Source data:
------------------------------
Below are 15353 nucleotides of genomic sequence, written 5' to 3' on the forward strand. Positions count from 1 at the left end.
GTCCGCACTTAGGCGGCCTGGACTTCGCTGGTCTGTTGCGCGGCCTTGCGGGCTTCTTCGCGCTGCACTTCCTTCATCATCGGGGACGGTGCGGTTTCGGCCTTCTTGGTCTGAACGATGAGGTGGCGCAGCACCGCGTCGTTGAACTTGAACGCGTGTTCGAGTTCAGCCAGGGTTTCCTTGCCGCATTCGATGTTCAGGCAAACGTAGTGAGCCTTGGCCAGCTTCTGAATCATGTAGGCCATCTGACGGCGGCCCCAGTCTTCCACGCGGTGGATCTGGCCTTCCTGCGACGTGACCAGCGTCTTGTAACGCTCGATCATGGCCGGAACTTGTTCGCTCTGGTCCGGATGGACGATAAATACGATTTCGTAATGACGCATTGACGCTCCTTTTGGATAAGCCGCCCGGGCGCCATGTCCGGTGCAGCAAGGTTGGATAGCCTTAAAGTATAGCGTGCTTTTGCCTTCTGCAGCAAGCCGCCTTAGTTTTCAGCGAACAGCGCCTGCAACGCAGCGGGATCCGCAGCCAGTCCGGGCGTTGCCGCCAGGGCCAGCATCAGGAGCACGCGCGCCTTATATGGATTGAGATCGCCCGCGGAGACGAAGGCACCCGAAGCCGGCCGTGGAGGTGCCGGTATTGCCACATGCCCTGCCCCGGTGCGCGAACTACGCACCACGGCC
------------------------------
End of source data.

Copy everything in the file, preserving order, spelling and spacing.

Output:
Below are 15353 nucleotides of genomic sequence, written 5' to 3' on the forward strand. Positions count from 1 at the left end.
GTCCGCACTTAGGCGGCCTGGACTTCGCTGGTCTGTTGCGCGGCCTTGCGGGCTTCTTCGCGCTGCACTTCCTTCATCATCGGGGACGGTGCGGTTTCGGCCTTCTTGGTCTGAACGATGAGGTGGCGCAGCACCGCGTCGTTGAACTTGAACGCGTGTTCGAGTTCAGCCAGGGTTTCCTTGCCGCATTCGATGTTCAGGCAAACGTAGTGAGCCTTGGCCAGCTTCTGAATCATGTAGGCCATCTGACGGCGGCCCCAGTCTTCCACGCGGTGGATCTGGCCTTCCTGCGACGTGACCAGCGTCTTGTAACGCTCGATCATGGCCGGAACTTGTTCGCTCTGGTCCGGATGGACGATAAATACGATTTCGTAATGACGCATTGACGCTCCTTTTGGATAAGCCGCCCGGGCGCCATGTCCGGTGCAGCAAGGTTGGATAGCCTTAAAGTATAGCGTGCTTTTGCCTTCTGCAGCAAGCCGCCTTAGTTTTCAGCGAACAGCGCCTGCAACGCAGCGGGATCCGCAGCCAGTCCGGGCGTTGCCGCCAGGGCCAGCATCAGGAGCACGCGCGCCTTATATGGATTGAGATCGCCCGCGGAGACGAAGGCACCCGAAGCCGGCCGTGGAGGTGCCGGTATTGCCACATGCCCTGCCCCGGTGCGCGAACTACGCACCACGGCC